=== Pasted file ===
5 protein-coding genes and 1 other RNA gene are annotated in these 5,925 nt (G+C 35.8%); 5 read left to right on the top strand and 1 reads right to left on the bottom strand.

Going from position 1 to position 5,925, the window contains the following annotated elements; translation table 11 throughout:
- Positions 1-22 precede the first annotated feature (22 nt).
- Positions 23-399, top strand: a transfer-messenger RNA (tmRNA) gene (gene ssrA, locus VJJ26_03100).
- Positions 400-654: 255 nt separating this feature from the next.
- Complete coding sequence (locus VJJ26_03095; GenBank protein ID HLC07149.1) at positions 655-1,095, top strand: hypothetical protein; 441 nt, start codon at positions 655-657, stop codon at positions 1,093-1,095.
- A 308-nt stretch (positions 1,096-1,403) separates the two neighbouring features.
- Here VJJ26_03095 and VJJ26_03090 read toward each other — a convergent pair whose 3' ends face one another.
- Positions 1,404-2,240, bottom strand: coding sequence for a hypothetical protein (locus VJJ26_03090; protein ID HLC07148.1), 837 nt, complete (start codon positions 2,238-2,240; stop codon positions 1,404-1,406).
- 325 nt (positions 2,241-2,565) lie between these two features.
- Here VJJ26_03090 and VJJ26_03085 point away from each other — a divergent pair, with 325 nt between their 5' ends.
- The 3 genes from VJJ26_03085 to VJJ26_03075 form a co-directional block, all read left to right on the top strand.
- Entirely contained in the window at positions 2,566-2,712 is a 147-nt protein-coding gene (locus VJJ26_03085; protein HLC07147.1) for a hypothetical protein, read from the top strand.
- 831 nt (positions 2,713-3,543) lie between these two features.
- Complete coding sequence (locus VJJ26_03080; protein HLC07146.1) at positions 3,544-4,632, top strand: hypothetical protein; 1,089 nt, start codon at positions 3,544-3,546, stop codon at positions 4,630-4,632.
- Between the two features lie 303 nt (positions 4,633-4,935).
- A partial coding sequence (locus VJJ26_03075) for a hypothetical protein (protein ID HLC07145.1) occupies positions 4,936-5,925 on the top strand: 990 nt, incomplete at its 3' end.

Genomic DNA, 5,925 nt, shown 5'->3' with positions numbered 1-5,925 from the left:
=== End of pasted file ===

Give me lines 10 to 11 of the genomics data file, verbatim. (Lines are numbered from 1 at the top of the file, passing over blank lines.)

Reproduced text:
- 325 nt (positions 2,241-2,565) lie between these two features.
- Here VJJ26_03090 and VJJ26_03085 point away from each other — a divergent pair, with 325 nt between their 5' ends.